Cheetahs are notoriously difficult to breed in captivity. In a shared 2019 paper shedding light on India’s cheetah extinction, Divyabhanu Singh and Kazmi found “the first and only example of cheetah breeding worldwide until the 20th century.” It was recorded by Emperor Jahangir in 1613.
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in the British era
By the time the British entered India, the population of Asiatic cheetahs had started to decline here.
Mahesh Rangarajan, environmental historian and chairman of the Ashoka Archives of Contemporary India at Ashoka University, says attitudes towards the cheetah changed slightly after the British arrived in India.
In the book ‘Nature and Nation’, he wrote: ‘Unlike South Asia, the British had an entirely different relationship with large wild mammals. As in most of Europe, organized campaigns against certain animals were carried out.
The game of killing big cats like lions and tigers was considered a challenge, while other smaller animals, including cheetahs, were “poofs to be killed.”
Rangarajan told ThePrint, “Killing cheetahs was not given much importance as they were not that big of a threat to humans. They weren’t even that big, so they weren’t considered a trophy.
Rangarajan also discovered that under colonial rule, large numbers of cheetahs were hunted for prizes, paying Rs 6 for a cub and Rs 18 for an adult. According to their research, between 1870 and 1925, an average of 1.2 cheetahs were killed as bounty each year. This figure is higher than the number of cheetahs that died between 1800 and 1950, which were 127 or whose statistical average was less than one per year.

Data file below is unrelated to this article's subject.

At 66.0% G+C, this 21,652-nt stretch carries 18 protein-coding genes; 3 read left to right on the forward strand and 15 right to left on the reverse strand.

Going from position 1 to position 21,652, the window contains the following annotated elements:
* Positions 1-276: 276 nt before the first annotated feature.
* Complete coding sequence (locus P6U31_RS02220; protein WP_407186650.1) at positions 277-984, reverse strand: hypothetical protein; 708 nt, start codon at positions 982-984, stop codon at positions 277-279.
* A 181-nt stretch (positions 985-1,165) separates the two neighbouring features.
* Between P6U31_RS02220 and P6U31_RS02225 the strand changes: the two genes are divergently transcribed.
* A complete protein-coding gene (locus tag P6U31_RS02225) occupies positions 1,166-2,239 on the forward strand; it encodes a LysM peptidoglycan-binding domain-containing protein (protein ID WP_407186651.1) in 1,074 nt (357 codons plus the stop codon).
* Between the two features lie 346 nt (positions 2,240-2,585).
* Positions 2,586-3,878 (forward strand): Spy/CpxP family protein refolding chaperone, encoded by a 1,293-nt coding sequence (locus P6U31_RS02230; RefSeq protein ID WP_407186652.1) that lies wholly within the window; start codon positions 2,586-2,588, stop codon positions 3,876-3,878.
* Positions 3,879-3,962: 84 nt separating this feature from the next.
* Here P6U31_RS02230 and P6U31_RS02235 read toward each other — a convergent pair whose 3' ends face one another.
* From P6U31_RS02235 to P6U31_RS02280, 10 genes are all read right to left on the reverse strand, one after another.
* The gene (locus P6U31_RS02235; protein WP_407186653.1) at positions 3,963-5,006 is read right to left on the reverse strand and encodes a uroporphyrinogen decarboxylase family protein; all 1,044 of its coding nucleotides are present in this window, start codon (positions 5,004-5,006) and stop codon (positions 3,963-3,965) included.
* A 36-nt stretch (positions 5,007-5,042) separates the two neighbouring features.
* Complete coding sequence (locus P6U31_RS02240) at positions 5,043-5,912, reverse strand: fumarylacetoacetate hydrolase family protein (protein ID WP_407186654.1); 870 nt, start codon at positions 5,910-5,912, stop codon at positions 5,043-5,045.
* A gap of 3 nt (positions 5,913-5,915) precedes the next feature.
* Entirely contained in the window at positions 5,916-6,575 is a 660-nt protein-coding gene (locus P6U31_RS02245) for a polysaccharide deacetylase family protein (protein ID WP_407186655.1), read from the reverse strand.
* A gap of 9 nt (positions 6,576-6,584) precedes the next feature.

In an article published in the Journal of the Bombay Natural History Society in 1998, he wrote: “Bounty hunting may therefore have accelerated the decline in numbers in many areas where it is still present. Because of its relatively low densities, the removal of even small numbers could have an adverse effect on the minimum fertility of wild populations necessary for their survival.’
To compensate for the decline in cheetah numbers, some princely states began importing cheetahs from Africa in the first half of the 20th century. According to Divyabhanu Singh and Kazmi, the first instance of this is found in 1918 and this practice continued until the early 1950s.
back to the forest
A 1947 popular portrait of Maharaja Ramanuj Pratap Singh Deo of Surguja, in which he stands with his gun and three dead leopards lying at his feet, broadly It is believed to be the image of the last three Asiatic cheetahs in India.
But Kazmi has recorded a cheetah sighting in Jharkhand much later in 1975.
Some new cheetahs are now being brought to India from Namibia and South Africa, but whether their numbers will ever increase enough to be released into the wild is a question only time will tell.
“African biologists have been able to breed some cheetahs in captivity and are confident that their protocols can be adopted in India as well,” Kazmi said. The possibility is being expressed that they will adopt their new residence and their number will stabilize.
He added: “But can we create a population of free-ranging cheetahs that, like other big cats, can roam freely across interconnected landscapes? I’m not so sure.